# Integrability of $\exp\left(p\int_0^t |w(s,x(s,y))| \mathrm{d}s\right)$ for $w\in L^\infty(0,T;BMO(\mathbb{T}^d))$

Let $$w\colon [0,T]\times\mathbb{T}^d \to \mathbb{R}^n$$ be such that $$\|w\|_{L^\infty(BMO)} := \sup_{t\in[0,T]}\|w(t,\cdot)\|_{BMO} \leq C$$ and $$\int_{\mathbb{T}^d} w(t,x)\mathrm{d}x = 0$$ for all $$t$$.

The corollary from the John-Nirenberg inequality states that $$\int_{\mathbb{T}^d} e^{p|w(t,x)|} \mathrm{d}x \leq C$$ for $$p\leq \frac{c_2}{\|w\|_{L^\infty(BMO)}}$$.

Moreover, let $$x(t,y)\in C^1([0,T]\times\mathbb{T}^d)$$ be such that $$x(t,\cdot)$$ is a diffemorphism for any $$t$$ and the Jacobian $$J(t,y) = \det D_y x(t,y)$$ satisfies $$0 < \frac{1}{c} \leq J(t,y) \leq c$$

My problem: I'm trying to show that for a fixed $$p>1$$ we can choose sufficiently small $$t$$ such that

$$\begin{equation}\label{int} \int_{\mathbb{T}^d} \exp\left(p\int_0^t |w(s,x(s,y))|\mathrm{d}s\right)\mathrm{d}y \tag{*} \end{equation}$$ is finite.

So far I tried multiple things that didn't work out, but I believe they may be helpful:

1. If we had in the exponent just $$\int_0^t |w(s,x)|\mathrm{d}s$$, then as $$\left\|\int_0^t |w(s,\cdot)|\mathrm{d}s\right\|_{BMO} \leq \int_0^t \|w(s,\cdot)\|_{BMO} \mathrm{d}s \leq t\|w\|_{L^\infty(BMO)} \leq Ct,$$ we would have the integrability for all $$p \leq \frac{c_2}{Ct}$$, so choosing sufficiently small $$t$$ we can take $$p$$ as big as we want. However, the function $$w(t,x(t,\cdot))$$ may no longer be in $$BMO$$, so we cannot do it this way.

2. The obvious way to deal with (*) is to use convexity of $$\exp$$ and get rid of the integral in the exponent. Then

$$\int_{\mathbb{T}^d} \exp\left(p\int_0^t |w(s,x(s,y))|\mathrm{d}s\right)\mathrm{d}y \leq \int_{\mathbb{T}^d}\int_0^t e^{p|w(s,x(s,y))|} \mathrm{d}s\mathrm{d} y$$ and then using Fubini and the bounds on $$J(t,y)$$, we get $$\int_{\mathbb{T}^d}\int_0^t e^{p|w(s,x(s,y))|} \mathrm{d}s\mathrm{d} y \leq c\int_0^t \int_{\mathbb{T}^d} e^{p|w(s,x(s,y))|} J(s,y) \mathrm{d}y\mathrm{d}s = c\int_0^t \int_{\mathbb{T}^d} e^{p|w(s,x)|} \mathrm{d}x \mathrm{d}s.$$ Now we can apply the John-Nirenberg inequality, but we wouldn't get arbitrary large $$p$$. I was wondering if there are some functional inequalities, which would allow me to put the dependence of small $$t$$ again in the exponent, but so far I didn't find any.

1. My third idea was also incorrect, but maybe it can be fixed somehow. It uses the fact that for nonnegative integrable functions there exist $$\xi\in[0,t]$$ such that $$\int_0^t f(s)\mathrm{d}s \leq tf(\xi)$$. In my case $$w\in L^1([0,T]\times\mathbb{T}^d)$$ and I would have for almost all $$y$$ $$\int_0^t |w(s,x(s,y))|\mathrm{d}s \leq t|w(\xi,x(\xi,y))|.$$ Then $$\int_{\mathbb{T}^d} \exp\left(p\int_0^t|w(s,x(s,y))|\mathrm{d}s\right) \mathrm{d} y \leq \int_{\mathbb{T}^d} \exp\left(pt|w(\xi,x(\xi,y))|\right) \mathrm{d} y$$ and I could perform the change of variables in the same way as in 1. and eventually from John-Nirenberg obtain the integrability for $$p \leq \frac{c_2}{Ct}$$.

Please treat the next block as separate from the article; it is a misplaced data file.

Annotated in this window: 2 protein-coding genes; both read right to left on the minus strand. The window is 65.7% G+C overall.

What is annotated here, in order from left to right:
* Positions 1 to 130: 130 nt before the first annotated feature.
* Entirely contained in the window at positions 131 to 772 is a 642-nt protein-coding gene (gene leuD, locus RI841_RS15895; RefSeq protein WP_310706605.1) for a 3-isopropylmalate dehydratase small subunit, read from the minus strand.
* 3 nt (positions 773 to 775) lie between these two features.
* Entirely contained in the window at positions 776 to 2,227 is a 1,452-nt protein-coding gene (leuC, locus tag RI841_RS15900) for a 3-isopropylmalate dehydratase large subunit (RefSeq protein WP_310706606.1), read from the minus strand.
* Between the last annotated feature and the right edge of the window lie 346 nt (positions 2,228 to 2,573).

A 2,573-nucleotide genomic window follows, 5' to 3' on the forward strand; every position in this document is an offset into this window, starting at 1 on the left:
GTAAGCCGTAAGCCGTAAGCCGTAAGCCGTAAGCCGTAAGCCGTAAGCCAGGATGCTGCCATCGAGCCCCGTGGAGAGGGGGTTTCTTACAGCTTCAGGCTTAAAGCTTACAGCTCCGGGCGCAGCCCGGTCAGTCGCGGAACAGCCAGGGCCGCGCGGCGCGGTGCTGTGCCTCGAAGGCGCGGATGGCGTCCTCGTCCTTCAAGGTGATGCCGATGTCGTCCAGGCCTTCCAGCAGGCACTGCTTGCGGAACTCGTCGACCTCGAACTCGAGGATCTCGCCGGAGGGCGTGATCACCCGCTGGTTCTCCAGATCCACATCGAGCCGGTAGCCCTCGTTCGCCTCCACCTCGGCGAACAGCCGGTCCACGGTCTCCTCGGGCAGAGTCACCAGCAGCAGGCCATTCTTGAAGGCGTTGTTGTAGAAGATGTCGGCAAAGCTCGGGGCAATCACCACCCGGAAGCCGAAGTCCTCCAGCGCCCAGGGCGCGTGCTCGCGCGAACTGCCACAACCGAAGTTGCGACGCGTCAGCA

However, what I didn't take into account is that my $$\xi$$ depends on $$y$$, so instead I have $$\int_o^t |w(s,x(s,y))|\mathrm{d}s \leq t |w(\xi(y), x(\xi(y),y))|$$ and I don't know if I can do something with it (after the change of variables I would still have the dependence of $$x(t,y)$$ inside $$w$$).

I would be really happy from the slightiest hints, as I got out of ideas. I'm also not 100% sure if this is even true, although it looks like it should work...

I don't know much about BMO things, but I do know the following version of Jensen's inequality: $$\phi\left(\int f(s) d\mu(s)\right) \leq \int \phi(f(s)) d\mu(s),$$ provided $$\mu$$ is a probability measure. From that point of view, I'm not sure part 2 of your argument is correct. You should instead put $$d\mu(s) = ds/t$$ to arrive at: $$\int_{\mathbb{T}^d} \exp\left(p \int_0^t |w(s,x(s,y)|ds \right) dy \leq \int_{\mathbb{T}^d} {1 \over t}\int_0^t e^{pt|w(s,x(s,y)|}ds dy.$$
According to your corollary, this is finite provided $$pt$$ is sufficiently small, so I think you're gucci.